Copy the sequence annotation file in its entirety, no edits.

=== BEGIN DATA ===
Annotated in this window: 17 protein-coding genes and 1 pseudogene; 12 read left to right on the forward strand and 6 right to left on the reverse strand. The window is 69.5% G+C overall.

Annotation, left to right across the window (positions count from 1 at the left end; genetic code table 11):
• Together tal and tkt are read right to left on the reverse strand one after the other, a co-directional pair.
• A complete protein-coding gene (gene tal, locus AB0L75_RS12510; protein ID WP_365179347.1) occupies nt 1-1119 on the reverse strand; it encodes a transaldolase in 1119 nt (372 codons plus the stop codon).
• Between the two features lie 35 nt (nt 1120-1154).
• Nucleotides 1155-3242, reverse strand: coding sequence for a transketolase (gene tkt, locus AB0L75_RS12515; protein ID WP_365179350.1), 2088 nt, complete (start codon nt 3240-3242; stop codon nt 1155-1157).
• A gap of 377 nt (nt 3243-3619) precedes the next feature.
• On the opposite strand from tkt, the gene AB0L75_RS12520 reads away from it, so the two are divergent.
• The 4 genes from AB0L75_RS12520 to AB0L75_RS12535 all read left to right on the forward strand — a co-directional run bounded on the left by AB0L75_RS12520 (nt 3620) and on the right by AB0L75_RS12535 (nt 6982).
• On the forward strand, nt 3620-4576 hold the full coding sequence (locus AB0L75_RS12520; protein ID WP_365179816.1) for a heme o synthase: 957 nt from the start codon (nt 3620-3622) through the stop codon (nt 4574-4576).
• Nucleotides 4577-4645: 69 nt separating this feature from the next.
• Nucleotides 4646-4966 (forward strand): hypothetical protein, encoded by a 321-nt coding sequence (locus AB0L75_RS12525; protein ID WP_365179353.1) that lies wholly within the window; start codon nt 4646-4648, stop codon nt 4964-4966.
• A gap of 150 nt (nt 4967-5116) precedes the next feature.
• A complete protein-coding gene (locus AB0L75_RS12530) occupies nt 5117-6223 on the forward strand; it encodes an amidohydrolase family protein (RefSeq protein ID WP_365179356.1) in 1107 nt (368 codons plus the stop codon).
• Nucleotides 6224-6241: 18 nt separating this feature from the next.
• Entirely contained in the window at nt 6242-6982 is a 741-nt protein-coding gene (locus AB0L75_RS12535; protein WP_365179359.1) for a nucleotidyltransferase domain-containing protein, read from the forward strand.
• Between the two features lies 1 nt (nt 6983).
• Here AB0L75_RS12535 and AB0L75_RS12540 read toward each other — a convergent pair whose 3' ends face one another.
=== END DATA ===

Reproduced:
Annotated in this window: 17 protein-coding genes and 1 pseudogene; 12 read left to right on the forward strand and 6 right to left on the reverse strand. The window is 69.5% G+C overall.

Annotation, left to right across the window (positions count from 1 at the left end; genetic code table 11):
• Together tal and tkt are read right to left on the reverse strand one after the other, a co-directional pair.
• A complete protein-coding gene (gene tal, locus AB0L75_RS12510; protein ID WP_365179347.1) occupies nt 1-1119 on the reverse strand; it encodes a transaldolase in 1119 nt (372 codons plus the stop codon).
• Between the two features lie 35 nt (nt 1120-1154).
• Nucleotides 1155-3242, reverse strand: coding sequence for a transketolase (gene tkt, locus AB0L75_RS12515; protein ID WP_365179350.1), 2088 nt, complete (start codon nt 3240-3242; stop codon nt 1155-1157).
• A gap of 377 nt (nt 3243-3619) precedes the next feature.
• On the opposite strand from tkt, the gene AB0L75_RS12520 reads away from it, so the two are divergent.
• The 4 genes from AB0L75_RS12520 to AB0L75_RS12535 all read left to right on the forward strand — a co-directional run bounded on the left by AB0L75_RS12520 (nt 3620) and on the right by AB0L75_RS12535 (nt 6982).
• On the forward strand, nt 3620-4576 hold the full coding sequence (locus AB0L75_RS12520; protein ID WP_365179816.1) for a heme o synthase: 957 nt from the start codon (nt 3620-3622) through the stop codon (nt 4574-4576).
• Nucleotides 4577-4645: 69 nt separating this feature from the next.
• Nucleotides 4646-4966 (forward strand): hypothetical protein, encoded by a 321-nt coding sequence (locus AB0L75_RS12525; protein ID WP_365179353.1) that lies wholly within the window; start codon nt 4646-4648, stop codon nt 4964-4966.
• A gap of 150 nt (nt 4967-5116) precedes the next feature.
• A complete protein-coding gene (locus AB0L75_RS12530) occupies nt 5117-6223 on the forward strand; it encodes an amidohydrolase family protein (RefSeq protein ID WP_365179356.1) in 1107 nt (368 codons plus the stop codon).
• Nucleotides 6224-6241: 18 nt separating this feature from the next.
• Entirely contained in the window at nt 6242-6982 is a 741-nt protein-coding gene (locus AB0L75_RS12535; protein WP_365179359.1) for a nucleotidyltransferase domain-containing protein, read from the forward strand.
• Between the two features lies 1 nt (nt 6983).
• Here AB0L75_RS12535 and AB0L75_RS12540 read toward each other — a convergent pair whose 3' ends face one another.